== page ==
Computador da IBM tem o tamanho de um grão de areia e custa menos do que US$ 10 cents.

Por Innovation Insider | 09 Abril 2018

Uma das mais fascinantes e revolucionárias tendências da ciência e da inovação contemporâneas é a capacidade cada vez mais avançada da nanotecnologia. Ou nanocomputing.

Pois a IBM está desenvolvendo um computador (claro que com características muito especiais, mas é um computador) do tamanho de um grão de sal e que custa dez centavos de dólar.

Um dos usos já no universo de possibilidades das companhias é embarcar o computador, na verdade micro-chip com capacidade computacional de processamento, em embalagens de produtos e com isso colocar o supply chain num patamar 4.0.

Mas outros usos obviamente virão.

Veja matéria da Singularity a respeito.

The miniaturization of electronics has been progressing steadily for decades, but IBM just took a major leap. The company has created what it’s calling the world’s smallest computer, and it’s the size of a grain of salt.

The 1 millimeter x 1 millimeter device was unveiled at the computing giant’s IBM Think 2018 conference. Despite its diminutive size, the company claims the computer has the same amount of power as an x86 chip from 1990, which The Verge points out means it’s probably just about powerful enough to play the computer game Doom.

Unsurprisingly, though, IBM has bigger plans for it than that. The company sees the tiny computer becoming a crucial element of attempts to apply blockchain to supply chain management by collecting, processing, and communicating data on goods being shipped around the country.

Two of the miniature computers sit mounted to the corner of a 64-motherboard panel (left). Showing off the scale, a single tiny computer and motherboard sit perched on a pile of salt (right). Image Credit: IBM Research

To enable this, the device features a processor with “several hundred thousand” transistors, SRAM memory, a communications unit that consists of an LED that can send messages by blinking, and a photodetector that can pick up optical signals. Plugging such a tiny device into the mains is clearly not feasible, so it comes with a photovoltaic cell to power it.

Costing less than 10 cents to manufacture, the company envisions the device being embedded into products as they move around the supply chain. The computer’s sensing, processing, and communicating capabilities mean it could effectively turn every item in the supply chain into an Internet of Things device, producing highly granular supply chain data that could streamline business operations.

But more importantly, the computer could be a critical element of IBM’s efforts to apply blockchain technology to the supply chain. The company is going all in on the technology and is working with a number of large companies to use the computer to tackle everything from food supply to insurance. This week they also launched a simpler and cheaper “blockchain starter plan” aimed at start-ups and those just beginning to experiment with the technology.

Supply chain management is one of the killer apps for the technology. Blockchain is essentially a distributed ledger that can be used to track everything from transactions to inventory. Identical copies of the ledger are kept on all computers participating in the network.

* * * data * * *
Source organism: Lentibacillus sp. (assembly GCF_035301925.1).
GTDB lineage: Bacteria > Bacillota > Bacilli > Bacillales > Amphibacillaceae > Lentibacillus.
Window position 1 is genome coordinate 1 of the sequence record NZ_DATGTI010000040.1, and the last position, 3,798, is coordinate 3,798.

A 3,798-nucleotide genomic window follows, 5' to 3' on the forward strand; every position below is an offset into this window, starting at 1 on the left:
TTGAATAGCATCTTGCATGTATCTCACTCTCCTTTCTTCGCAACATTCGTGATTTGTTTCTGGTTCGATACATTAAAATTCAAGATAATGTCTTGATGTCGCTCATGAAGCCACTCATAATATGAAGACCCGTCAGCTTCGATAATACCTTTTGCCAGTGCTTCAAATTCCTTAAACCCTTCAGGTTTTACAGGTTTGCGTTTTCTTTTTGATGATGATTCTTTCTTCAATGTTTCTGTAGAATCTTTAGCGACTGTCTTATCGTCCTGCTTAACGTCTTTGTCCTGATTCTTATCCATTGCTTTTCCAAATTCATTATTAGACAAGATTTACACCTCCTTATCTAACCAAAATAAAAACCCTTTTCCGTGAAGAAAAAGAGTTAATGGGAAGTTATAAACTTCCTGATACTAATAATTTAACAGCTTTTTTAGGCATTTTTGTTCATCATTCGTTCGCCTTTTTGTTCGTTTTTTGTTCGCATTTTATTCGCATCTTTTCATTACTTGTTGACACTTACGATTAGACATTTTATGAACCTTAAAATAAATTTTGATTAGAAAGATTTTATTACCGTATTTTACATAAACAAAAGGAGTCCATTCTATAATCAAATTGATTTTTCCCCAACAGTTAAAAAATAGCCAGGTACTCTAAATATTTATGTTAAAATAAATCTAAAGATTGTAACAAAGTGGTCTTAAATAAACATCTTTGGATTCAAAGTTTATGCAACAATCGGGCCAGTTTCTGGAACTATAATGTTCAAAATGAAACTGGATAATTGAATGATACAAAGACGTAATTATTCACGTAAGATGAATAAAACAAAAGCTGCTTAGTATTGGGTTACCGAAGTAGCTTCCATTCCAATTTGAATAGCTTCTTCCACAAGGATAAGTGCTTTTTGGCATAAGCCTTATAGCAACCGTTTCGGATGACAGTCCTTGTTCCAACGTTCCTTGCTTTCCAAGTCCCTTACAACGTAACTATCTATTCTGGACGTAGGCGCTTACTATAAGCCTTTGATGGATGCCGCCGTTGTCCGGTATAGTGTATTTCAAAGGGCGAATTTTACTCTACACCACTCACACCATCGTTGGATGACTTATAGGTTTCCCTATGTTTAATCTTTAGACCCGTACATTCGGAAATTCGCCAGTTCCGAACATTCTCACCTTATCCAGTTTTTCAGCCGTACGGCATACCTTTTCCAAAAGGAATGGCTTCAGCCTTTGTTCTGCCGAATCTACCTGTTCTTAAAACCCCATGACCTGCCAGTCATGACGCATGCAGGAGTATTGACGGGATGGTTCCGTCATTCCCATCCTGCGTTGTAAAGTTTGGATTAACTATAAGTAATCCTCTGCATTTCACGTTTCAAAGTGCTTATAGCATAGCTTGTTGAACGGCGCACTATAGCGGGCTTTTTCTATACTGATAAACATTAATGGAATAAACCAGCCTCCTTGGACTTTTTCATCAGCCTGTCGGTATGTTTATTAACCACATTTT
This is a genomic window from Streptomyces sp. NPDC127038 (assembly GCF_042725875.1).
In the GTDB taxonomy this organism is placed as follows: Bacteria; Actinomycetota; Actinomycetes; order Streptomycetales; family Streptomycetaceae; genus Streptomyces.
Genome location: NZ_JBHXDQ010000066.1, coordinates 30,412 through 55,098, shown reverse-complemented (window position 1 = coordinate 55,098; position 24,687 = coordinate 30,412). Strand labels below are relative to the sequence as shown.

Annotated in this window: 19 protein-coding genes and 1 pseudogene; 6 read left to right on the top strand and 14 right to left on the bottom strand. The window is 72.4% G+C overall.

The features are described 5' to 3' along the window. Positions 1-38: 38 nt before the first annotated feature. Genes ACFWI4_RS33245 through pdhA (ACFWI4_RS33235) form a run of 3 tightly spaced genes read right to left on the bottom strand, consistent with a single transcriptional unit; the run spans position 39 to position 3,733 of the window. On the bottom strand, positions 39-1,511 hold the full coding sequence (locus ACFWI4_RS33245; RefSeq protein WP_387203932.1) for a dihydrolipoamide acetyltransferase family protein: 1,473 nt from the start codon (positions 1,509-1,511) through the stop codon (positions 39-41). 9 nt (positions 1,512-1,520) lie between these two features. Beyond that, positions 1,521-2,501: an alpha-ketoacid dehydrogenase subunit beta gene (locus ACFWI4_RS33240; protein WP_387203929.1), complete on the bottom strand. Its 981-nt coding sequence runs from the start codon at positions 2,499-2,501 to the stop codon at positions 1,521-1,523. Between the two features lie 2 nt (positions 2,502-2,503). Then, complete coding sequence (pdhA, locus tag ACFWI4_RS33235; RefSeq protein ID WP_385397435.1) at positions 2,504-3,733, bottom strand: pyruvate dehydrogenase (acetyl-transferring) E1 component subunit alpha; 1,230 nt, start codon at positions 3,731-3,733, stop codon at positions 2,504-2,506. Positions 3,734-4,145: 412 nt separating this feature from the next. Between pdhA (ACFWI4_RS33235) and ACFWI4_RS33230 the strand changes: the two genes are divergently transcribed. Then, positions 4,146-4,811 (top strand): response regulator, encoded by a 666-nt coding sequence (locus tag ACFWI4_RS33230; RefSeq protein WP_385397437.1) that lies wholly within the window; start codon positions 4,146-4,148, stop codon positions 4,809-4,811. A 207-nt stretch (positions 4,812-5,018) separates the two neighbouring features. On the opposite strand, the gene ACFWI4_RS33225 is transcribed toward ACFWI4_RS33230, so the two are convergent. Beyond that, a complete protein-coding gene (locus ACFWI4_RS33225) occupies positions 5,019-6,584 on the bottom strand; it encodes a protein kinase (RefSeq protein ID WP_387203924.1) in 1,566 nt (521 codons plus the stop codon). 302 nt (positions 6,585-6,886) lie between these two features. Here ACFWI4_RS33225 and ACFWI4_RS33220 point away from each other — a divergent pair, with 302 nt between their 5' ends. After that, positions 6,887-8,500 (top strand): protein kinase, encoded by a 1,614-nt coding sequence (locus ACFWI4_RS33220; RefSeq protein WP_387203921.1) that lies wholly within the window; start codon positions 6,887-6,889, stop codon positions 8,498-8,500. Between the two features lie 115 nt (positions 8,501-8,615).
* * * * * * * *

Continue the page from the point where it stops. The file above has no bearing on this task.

Every time a new record, or block, is added to the ledger, it includes a cryptographic hash that links it back to the previous block, creating an uninterrupted chain that can be followed all the way back to the first block. Once a new block has been added to the chain all of the participants get an updated copy of the ledger, so it’s nearly impossible to tamper with, as you’d have to edit all the copies simultaneously.

The benefits of this approach are enormous for supply chain management. Previously, you’d have multiple stakeholders from suppliers to couriers to clients all using different ways of tracking items, processes, and transactions. With the blockchain all of this can be recorded in a shared ledger that updates in real time, provides every participant with the same visibility, and is entirely traceable.

Unlike tracking banking transactions or contracts, though, for the approach to work for supply chain it needs to be able to interact with the physical goods themselves. That’s where IBM’s tiny computer comes in.

The company has been working on what it calls crypto-anchors, which it describes as “tamper-proof digital fingerprints, to be embedded into products, or parts of products, and linked to the blockchain.”

These anchors carry a cryptographic message linked back to the blockchain that can be used to identify and authenticate the product. This message can be encoded in various ways; another approach the company has investigated is using edible magnetic ink to create patterns of colored dots on medicines.

But the benefit of the mini computer is that it can also collect and analyze data as it passes through the supply chain. That means as well as helping verify the product’s provenance, it could potentially give stakeholders insight into how it’s been handled or whether there’s been any attempt to tamper with it.

The tiny computer is currently a prototype, and there’s still little detail on how exactly the computer will be linked to the blockchain. But the company says it plans to start rolling out its crypto-anchor solution in the next 18 months. So keep an eye out—it may not be long before the world’s smallest computer is delivered to your door.

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